Study finds low wages will challenge budget initiatives on public assistance

- July 22, 2014
For immediate release
Contact: Wendy Patton: 614.221.4505
Download press release (1pg)
Full report

The Mid-Biennium Review created five initiatives to help public assistance recipients get jobs and reduce reliance on public assistance, detailed in a new report by Policy Matters Ohio.  “The context of these initiatives is a low-wage economy that leaves many working families in poverty, a worrisome increase in deep poverty and a set of public assistance programs that have already been reduced or narrowed,” said Wendy Patton, Senior Project Director and report author. “Outcomes may help struggling families, or hurt,” Patton said.

The report, Public Assistance Initiatives in 2014 Ohio Budget Bill: Will they help Ohio families? finds that a single parent with an infant and a preschooler who works in almost any one of Ohio’s 12 largest occupational groups – like cashier, food service worker, or home health aide – may live in or close to poverty.  The cost of self-sufficiency for a family like this is twice the poverty level or higher in most Ohio counties.  Public assistance helps close the gap between earnings and need for hundreds of thousands of Ohio families.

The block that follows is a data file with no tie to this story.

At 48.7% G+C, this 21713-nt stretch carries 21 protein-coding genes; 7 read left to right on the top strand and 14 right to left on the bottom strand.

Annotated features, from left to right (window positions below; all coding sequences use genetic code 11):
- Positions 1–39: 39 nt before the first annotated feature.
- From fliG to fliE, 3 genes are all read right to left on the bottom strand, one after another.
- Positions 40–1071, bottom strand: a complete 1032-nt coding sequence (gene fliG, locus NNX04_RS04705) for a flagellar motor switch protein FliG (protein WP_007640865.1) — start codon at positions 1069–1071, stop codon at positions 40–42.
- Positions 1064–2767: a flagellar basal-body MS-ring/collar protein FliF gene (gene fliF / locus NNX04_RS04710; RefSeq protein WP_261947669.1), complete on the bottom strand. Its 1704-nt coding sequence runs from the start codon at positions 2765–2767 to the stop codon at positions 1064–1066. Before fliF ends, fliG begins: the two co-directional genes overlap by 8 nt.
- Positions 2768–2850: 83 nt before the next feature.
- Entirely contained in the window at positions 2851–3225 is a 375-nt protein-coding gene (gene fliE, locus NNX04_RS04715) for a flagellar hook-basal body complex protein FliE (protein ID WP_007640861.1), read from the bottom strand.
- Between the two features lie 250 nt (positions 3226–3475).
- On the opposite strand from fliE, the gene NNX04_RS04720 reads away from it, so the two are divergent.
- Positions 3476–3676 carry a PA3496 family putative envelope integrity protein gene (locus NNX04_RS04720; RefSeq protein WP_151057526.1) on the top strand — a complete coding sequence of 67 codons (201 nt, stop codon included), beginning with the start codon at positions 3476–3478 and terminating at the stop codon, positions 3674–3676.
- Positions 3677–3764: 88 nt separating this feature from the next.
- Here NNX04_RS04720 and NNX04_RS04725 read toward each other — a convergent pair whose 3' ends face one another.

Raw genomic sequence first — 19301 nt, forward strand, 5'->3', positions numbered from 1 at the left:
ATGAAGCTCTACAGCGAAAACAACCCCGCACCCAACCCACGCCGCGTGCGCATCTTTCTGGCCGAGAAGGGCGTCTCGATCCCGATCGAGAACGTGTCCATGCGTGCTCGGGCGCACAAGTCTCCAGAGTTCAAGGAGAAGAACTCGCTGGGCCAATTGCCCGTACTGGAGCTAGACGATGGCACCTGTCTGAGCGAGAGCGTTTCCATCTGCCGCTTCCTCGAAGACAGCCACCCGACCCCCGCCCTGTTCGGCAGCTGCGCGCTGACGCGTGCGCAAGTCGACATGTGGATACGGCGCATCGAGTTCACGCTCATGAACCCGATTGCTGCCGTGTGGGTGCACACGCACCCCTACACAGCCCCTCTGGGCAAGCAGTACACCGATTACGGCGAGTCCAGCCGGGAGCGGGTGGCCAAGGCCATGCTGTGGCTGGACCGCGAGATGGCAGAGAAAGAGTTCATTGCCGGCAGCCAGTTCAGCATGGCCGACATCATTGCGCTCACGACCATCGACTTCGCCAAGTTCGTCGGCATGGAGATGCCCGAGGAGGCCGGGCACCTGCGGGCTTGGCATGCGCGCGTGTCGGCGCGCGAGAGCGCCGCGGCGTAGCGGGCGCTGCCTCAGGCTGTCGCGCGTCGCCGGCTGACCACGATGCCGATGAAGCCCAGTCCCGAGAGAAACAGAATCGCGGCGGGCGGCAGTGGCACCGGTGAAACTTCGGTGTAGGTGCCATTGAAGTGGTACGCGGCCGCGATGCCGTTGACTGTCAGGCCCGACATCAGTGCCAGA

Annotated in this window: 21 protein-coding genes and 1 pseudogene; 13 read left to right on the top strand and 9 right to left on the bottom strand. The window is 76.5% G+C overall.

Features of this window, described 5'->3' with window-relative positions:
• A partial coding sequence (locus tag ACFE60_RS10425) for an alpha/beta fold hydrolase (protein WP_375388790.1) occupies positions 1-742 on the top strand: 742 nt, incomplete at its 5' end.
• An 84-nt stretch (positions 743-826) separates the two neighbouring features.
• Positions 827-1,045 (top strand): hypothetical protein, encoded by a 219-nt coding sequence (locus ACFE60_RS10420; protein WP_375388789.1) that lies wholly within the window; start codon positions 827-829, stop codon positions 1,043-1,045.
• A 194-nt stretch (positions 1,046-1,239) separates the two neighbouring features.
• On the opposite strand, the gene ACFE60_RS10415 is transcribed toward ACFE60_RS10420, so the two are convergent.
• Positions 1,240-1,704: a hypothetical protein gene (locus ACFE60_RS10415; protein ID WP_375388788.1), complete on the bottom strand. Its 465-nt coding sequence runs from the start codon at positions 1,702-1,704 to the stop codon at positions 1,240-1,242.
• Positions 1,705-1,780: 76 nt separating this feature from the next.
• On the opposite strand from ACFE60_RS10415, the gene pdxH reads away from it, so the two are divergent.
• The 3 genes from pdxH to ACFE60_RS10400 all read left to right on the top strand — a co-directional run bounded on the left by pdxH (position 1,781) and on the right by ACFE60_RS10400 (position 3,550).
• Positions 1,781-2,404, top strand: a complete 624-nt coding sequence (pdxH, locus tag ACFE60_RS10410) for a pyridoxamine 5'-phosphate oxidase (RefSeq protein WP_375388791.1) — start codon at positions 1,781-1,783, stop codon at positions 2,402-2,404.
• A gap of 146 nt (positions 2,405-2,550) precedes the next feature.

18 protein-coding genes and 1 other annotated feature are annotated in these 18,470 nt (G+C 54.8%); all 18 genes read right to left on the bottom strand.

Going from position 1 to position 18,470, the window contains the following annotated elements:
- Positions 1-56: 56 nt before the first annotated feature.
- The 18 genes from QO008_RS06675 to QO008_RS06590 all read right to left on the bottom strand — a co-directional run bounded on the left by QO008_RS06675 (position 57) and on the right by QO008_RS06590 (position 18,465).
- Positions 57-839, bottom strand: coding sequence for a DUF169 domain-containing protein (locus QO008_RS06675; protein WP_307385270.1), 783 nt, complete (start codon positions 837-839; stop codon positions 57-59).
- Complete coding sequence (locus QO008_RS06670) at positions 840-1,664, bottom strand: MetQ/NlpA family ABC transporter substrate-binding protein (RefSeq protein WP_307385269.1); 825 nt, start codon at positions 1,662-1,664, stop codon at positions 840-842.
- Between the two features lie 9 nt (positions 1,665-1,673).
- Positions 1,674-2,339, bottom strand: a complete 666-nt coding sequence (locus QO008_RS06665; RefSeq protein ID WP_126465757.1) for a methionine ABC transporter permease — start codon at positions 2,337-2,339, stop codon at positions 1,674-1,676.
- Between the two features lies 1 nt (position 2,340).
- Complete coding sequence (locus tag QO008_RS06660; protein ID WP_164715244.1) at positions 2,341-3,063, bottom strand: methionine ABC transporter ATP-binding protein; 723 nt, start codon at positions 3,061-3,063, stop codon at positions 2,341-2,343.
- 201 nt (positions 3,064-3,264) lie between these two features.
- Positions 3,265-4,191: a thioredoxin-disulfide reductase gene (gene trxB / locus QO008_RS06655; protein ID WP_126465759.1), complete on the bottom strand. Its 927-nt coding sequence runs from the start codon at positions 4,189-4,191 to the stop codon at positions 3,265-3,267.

Public assistance programs also help to address the rising level of deep poverty, in which families live at half the poverty level or less.  Ohio saw the third largest jump in such poverty among the states between 2000 and 2012.

The report finds that in key programs of public assistance other than health care, caseloads have been reduced and eligibility narrowed. Enrollment in Ohio Works First – cash assistance – has declined by 71.3 percent for adults and by 40.2 percent for children since January 2011, in spite of the increase in deep poverty.  In 2013, Ohio refused a waiver of federal rules for 72 of 88 counties. The waiver would have allowed more adults to receive food aid.  In the fiscal year 2012-13 state budget, the income eligibility level for childcare assistance was lowered from 150 percent of poverty to 125 percent, one of the lowest eligibility levels in the nation.

“The initiatives on public assistance could help families in the low-wage economy, but such outcomes may be elusive,” said Patton. “We have too few good jobs and we have been too quick to slash the safety net that helps families survive in this economy.”


Policy Matters Ohio is a nonprofit, nonpartisan state policy research institute

with offices in Cleveland and Columbus.

Print Friendly